The research design adopted in this investigation can be characterized as action-research founded on constructive-collaborative strategies (Cole & Knowles, 1993). Its main sources of data were: written communications between future mentors, and the research group members, mentors' reflexive journals and other written narratives related to the proposed formative hybrid activities and reports on observations at weekly meetings between mentors and researchers. As it was assumed that this data comprised a set of narratives about the promoted processes, some analytical routines had to be established. Its investigation steps, data collection tools, and analysis were defined by the researchers alone; the HMP activities were defined by the researchers and mentors considering their formative needs to become a novice teacher’s hybrid mentor. The intervention with the novice teachers was constructed jointly between researchers and mentors. Specifically, to answer the research questions it was necessary to describe and analyze the characteristics, contents, procedures, and outcomes of hybrid mentoring formative activities in the first phases of the HMP. The initial training of future mentors aimed that the experienced teacher learns how to be mentor, adopting a hybrid perspective. The conducted activities blended face-to-face weekly meetings – between the future mentors with the researchers and graduate students at the university – and a set of tasks in a virtual learning environment (VLE), specifically in Moodle. This training lasted 110h and it was developed along five months, organized into the following modules: 1st - “Constructing the HPM and knowing their participants(experienced teachers and researchers)” (30h); 2nd - “Novice teachers and Mentoring Programs in perspective” (38h); 3rd - “Digital technologies and the hybrid teaching” (22h), 4th - “ The HPM and novice teachers formative needs” (20 h). Throughout these processes, experienced teachers produced different narratives (journals, reflexive diaries, teaching cases) in order to analyze the accomplished training path, resuming their initial expectations and motivation to participate in the HMP, analyzing faced learning and challenges in their teaching professional development and their expectations to be a novice teacher’s mentor, and their first impressions about the start of the beginning teacher mentoring. The data selected for the analyses presented in this paper come from these narratives.
The experienced teachers revealed the following aspects regarding the formative process: their motivation to participate in the HMP; the desire to learn about professional development; share and exchange their professional experiences with different professionals and to contribute to other teachers’ professional learning. Considering their learning, they pointed that the formative process made possible that the participants were able to: develop abilities to deal with LVE, including abilities to edit and set the environment; comprehend hybrid learning and mentoring concepts, its characteristics and intervention possibilities; recognize formative needs, for both novice teacher and mentor; amplify their knowledge on teacher’s action and teaching characteristics; learning about how to be a mentor, which abilities and knowledge mentors need to have. The HPM formative process contributed to the reflection process on the personal teaching practices; enhancement of their perception about their professional development, especially about the beginning of their career; the challenges they experienced and how they were faced; the support they received; changes in the way they interact with peers at work; in the evaluating their students; the development of a more accurate look at daily teaching practice; the improvements in their writing; the recognition that they are immersed in a continuous learning process. Additionally, it was also possible to identify tools that generate those aspects that the proposed individual and collective activities promoted: the reflexive process; feedback writing; editing the VLE; the tutors’ feedback, theoretical readings and case studies analysis; experience exchange with other educational professionals (experienced teachers, novice teachers and researchers); the look to its own personal professional journey; analyzing their teaching practices i.e. to bring back their memories about the experienced difficulties and dilemmas when they were novice and also remember the solutions adopted to deal with it.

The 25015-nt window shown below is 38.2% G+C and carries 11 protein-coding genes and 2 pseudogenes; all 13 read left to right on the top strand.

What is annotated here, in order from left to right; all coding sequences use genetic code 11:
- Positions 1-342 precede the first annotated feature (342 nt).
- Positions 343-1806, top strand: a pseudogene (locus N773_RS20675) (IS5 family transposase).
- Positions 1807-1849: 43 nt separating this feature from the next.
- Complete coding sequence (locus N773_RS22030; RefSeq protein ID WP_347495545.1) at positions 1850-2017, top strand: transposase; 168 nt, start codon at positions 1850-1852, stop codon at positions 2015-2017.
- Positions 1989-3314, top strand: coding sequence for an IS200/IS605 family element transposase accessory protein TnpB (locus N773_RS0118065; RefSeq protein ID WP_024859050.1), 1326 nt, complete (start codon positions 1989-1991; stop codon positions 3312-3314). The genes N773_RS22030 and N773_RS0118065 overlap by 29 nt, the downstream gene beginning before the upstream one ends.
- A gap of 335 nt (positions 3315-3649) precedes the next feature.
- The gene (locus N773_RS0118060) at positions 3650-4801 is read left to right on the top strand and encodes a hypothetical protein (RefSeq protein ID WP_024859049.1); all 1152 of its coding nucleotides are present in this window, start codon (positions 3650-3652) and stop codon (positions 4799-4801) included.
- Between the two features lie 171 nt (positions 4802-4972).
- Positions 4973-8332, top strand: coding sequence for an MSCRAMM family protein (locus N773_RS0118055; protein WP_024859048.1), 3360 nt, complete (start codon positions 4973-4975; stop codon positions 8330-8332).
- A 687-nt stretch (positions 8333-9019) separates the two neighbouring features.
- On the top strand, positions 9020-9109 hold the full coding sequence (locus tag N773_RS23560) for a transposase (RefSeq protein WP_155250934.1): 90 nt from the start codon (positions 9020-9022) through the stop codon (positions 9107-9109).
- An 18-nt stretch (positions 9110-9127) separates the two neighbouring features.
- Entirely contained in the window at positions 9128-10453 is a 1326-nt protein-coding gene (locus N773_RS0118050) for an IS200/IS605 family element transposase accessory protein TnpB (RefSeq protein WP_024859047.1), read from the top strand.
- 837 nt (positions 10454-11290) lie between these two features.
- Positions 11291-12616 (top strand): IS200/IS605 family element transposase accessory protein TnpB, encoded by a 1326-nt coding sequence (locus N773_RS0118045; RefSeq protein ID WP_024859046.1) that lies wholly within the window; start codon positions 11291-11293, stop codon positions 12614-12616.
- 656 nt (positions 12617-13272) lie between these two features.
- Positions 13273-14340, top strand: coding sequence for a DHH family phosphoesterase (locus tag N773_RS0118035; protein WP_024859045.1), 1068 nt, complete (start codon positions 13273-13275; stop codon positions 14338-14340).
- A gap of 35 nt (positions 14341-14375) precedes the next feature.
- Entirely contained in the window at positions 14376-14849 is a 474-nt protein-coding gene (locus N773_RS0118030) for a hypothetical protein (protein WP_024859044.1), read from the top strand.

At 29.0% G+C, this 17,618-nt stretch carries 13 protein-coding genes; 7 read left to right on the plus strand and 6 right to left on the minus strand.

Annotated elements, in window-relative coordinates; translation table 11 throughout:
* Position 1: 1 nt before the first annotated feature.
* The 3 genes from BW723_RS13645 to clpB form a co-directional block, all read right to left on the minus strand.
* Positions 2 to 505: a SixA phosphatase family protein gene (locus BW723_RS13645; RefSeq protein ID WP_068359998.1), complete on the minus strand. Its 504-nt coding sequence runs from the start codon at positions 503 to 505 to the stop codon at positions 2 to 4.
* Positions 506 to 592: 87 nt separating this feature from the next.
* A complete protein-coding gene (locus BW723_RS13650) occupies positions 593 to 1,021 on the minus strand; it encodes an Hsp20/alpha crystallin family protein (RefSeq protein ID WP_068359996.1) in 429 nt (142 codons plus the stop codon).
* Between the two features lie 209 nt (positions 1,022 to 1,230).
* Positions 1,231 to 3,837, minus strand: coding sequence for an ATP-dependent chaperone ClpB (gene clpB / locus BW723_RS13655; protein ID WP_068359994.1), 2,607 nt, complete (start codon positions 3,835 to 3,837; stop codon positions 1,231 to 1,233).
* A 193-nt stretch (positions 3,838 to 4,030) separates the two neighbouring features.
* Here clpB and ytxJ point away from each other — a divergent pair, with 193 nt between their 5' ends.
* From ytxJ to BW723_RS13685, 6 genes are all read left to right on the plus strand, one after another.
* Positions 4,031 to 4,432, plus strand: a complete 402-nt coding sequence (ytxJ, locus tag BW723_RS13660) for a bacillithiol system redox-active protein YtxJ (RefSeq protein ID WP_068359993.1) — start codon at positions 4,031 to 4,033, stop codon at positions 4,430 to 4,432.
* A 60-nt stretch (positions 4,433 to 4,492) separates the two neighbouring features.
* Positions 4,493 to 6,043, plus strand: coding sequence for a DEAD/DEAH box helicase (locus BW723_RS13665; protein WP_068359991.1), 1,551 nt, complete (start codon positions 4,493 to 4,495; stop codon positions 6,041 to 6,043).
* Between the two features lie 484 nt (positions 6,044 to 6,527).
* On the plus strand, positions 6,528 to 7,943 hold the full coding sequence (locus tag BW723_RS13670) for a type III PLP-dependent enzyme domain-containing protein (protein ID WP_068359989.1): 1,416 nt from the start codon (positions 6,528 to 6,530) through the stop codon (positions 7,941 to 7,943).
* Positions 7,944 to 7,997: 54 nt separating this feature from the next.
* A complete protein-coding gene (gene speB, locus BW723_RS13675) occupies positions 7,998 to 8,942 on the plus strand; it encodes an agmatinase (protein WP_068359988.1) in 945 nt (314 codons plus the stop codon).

Clark, C. et al. (1996). Collaboration as dialogue: Teacher and researchers engaged in conversation and professional development. American Educational Research Journal, v.33, n.1, pp.193-232. Clark, C. et al. (1998). Continuing the dialogue on collaboration. American Educational Research Journal, v.37, n.4, pp.785-791. Cole, A. & Knowles, J.G. (1993). Teacher Development Partnership Research: a focus on methods and issues. American Educational Research Journal, v.30, n.3, pp.473-495. El-Dib, M. A. B. (2007). Levels of reflection in action research. An overview and an assessment tool. Teaching and Teacher Education, v.23, n.1, pp.1-24 Grossman, P.; Thompson, C. & Valencia, S. (2001). District Policy and Beginning Teachers: where the twain shall meet, Research Report, Center for Study of Teaching and Policy, University of Washington. Hatton, N.; Smith, D. (1995). Reflection in teacher education: toward definition and implementation. Teaching and Teacher Education, v.11, n.1, pp.33-49. Lasky, S. (2005). A sociocultural approach to understanding teacher identity, agency and professional vulnerability in a context of secondary school reform. Teaching and Teacher Education, 21, pp.899-916. Rodgers, C. (2002). Defining Reflection: another look at John Dewey and reflective thinking. Teachers College Record, v.4, n.104, pp.842-866. Shulman, L.S (1987). Knowledge and teaching: foundations of the new reform. Harvard Educational Review, 57, n.1, pp.1-22. Shulman, L.S. (1986). Those who understand: knowledge growth in teaching. Educational Researcher, v.15, n.2, pp.4-14. Snoeckx, M. (2003). Formadores de professores, uma identidade ainda balbuciante. In: Altet, M.; Perrenoud, Philippe; Paquay, Léopold e col. A profissionalização dos formadores de professores. Trad. Fátima Murad, Porto Alegre: Artmed, pp.21-40. Van Zanten, A.; Grospiron, M. F. (2001). Les carrières enseignantes dans les établissements difficiles: fuite, adaptation et développement professionnel. VET Enjeux, n.124, pp.224-268. Vaughan, N. (2010). A blended community of inquiry approach: Linking student engagement and course redesign. The Internet and Higher Education, v.13, n.1–2, pp.60–65. Wang, J. & Odell, S.J. (2002). Mentored learning to teach according to standards-based reform: a critical review. Review of Educational Research, v.72,n.3, pp.481-547. Weiss, E.M. & Weiss, S.G. (1999). Beginning Teacher Induction. ERIC Digest: ED436487. Zeichner, K. (2010). Rethinking the Connections Between Campus Courses and Field Experiences in College-and University-Based Teacher Education. Journal of Teacher Education, 61, pp.89-99.